Investors are often told to “cut your losers and run your winners”. It makes a lot of sense. Many studies show that stocks, both individually and collectively, exhibit positive momentum. This means stocks that rise in price are more likely to keep rising, and vice versa, especially in the short term.
Indeed, Frank Fabozzi of Yale University found that a strategy of buying the best-performing shares and selling the worst generated average excess returns of 1.3% a month between 1995 and 2003. But running winners and cutting losers – particularly the latter – is easier said than done. We tend to be too keen to take profits, and too reluctant to crystallise losses. One way to get around this is by using stop-losses – setting a price at a point below your buying price at which you will automatically sell up and take your losses. But does it work? And where should you set your stops?
The evidence is mixed. In a 2009 study, Adam Lei of Midwestern State University found evidence that some (though not all) stop-loss strategies could improve the risk/reward trade-off by reducing volatility. Credit Suisse’s Joachim Klement (now at the CFA Institute) finds a similar result for most major global share markets (but not for gold or commodities). Fund manager Lee Freeman-Shor of Old Mutual tracked the fate of 131 stocks bought by managers he followed that fell by 40%.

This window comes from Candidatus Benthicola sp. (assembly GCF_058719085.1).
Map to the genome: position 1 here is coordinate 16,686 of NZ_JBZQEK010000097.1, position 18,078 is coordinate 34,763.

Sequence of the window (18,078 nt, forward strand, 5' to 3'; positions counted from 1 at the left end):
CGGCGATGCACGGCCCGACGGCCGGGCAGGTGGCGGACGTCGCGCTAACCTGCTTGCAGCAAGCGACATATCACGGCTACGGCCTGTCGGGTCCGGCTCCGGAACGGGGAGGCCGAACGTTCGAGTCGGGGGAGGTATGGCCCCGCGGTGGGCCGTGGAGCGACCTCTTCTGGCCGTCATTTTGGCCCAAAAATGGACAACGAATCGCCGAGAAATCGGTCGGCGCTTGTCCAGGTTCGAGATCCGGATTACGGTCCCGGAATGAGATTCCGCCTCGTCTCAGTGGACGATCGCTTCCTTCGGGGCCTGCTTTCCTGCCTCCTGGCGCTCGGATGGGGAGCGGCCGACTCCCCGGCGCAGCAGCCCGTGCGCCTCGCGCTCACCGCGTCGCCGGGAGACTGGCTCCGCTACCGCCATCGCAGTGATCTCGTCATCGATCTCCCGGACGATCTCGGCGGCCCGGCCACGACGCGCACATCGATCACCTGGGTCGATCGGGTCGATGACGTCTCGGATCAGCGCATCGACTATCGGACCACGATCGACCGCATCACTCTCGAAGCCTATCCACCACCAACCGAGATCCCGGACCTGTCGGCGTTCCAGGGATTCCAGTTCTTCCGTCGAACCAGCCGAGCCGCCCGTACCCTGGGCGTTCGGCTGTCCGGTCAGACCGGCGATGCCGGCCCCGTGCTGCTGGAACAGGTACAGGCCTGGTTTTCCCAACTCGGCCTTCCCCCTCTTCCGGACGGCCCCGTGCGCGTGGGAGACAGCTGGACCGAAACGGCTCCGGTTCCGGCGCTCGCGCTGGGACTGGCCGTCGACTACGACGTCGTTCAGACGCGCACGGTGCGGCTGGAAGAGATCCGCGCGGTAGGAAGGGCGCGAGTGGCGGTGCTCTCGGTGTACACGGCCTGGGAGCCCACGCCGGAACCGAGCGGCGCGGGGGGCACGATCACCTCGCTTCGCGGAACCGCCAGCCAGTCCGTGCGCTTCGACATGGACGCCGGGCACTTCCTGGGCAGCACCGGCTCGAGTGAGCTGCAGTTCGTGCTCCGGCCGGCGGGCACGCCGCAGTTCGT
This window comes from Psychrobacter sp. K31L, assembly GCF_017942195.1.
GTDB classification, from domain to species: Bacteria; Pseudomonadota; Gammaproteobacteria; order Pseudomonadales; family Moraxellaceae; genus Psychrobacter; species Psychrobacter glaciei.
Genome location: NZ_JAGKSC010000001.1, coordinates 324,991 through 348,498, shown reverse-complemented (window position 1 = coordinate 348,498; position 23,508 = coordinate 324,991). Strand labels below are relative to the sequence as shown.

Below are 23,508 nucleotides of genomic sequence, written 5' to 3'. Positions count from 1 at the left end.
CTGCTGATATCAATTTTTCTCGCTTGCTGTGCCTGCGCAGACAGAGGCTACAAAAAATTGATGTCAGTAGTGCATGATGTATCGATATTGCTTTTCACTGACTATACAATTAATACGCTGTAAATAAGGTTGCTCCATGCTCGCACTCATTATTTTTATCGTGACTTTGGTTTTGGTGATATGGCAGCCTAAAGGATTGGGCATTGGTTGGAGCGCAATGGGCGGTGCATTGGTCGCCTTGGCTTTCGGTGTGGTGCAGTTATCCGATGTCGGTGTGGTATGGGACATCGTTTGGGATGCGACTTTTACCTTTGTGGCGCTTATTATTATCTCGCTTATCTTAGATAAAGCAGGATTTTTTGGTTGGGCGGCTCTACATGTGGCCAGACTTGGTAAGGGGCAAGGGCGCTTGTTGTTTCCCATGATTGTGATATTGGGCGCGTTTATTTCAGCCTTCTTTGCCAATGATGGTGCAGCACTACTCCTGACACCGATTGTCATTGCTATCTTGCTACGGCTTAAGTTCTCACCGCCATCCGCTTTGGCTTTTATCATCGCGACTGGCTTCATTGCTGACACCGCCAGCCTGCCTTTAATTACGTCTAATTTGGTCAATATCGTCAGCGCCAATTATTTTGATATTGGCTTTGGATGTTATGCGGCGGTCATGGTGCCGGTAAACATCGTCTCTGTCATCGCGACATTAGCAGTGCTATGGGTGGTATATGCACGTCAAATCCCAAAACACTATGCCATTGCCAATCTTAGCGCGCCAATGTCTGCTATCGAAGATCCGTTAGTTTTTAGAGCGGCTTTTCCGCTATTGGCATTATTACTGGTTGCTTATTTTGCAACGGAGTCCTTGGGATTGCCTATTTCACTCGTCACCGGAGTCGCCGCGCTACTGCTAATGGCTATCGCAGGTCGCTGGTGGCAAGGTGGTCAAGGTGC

Of those, none made it back to break-even point. That suggests there’s a fairly definitive point at which you should give up hope. Yet setting stop-losses too tightly can be counterproductive. Freeman-Shor found that in 60% of cases, fund managers who sold shares after modest falls of up to 10% ended up regretting it – missing out on a subsequent rally.
There’s also the problem that over the long run shares start to exhibit negative momentum. Those that have fallen the hardest are more likely subsequently to rise. Indeed, Werner De Bondt and Richard Thaler found that portfolios of the worst-performing stocks over the past 12 months tended eventually to beat those that had previously done well.
Antonios Antoniou of the University of Durham found a similar effect for London stocks between 1985 and 2000. This means that those who have overly tight stops may find themselves forced to take losses (or stopped out) only to be left out when their former shares recover.
Still, even if they may not directly boost returns, stop-losses have their uses. Automatically closing out any investment that falls by a predetermined amount (say 25%) from the initial purchase price prevents you holding a share because you’re too lazy to sell it. Even if you’re convinced it’s a good investment, being forced to consider making a conscious decision to reinvest in it may make you reassess why you bought it to begin with.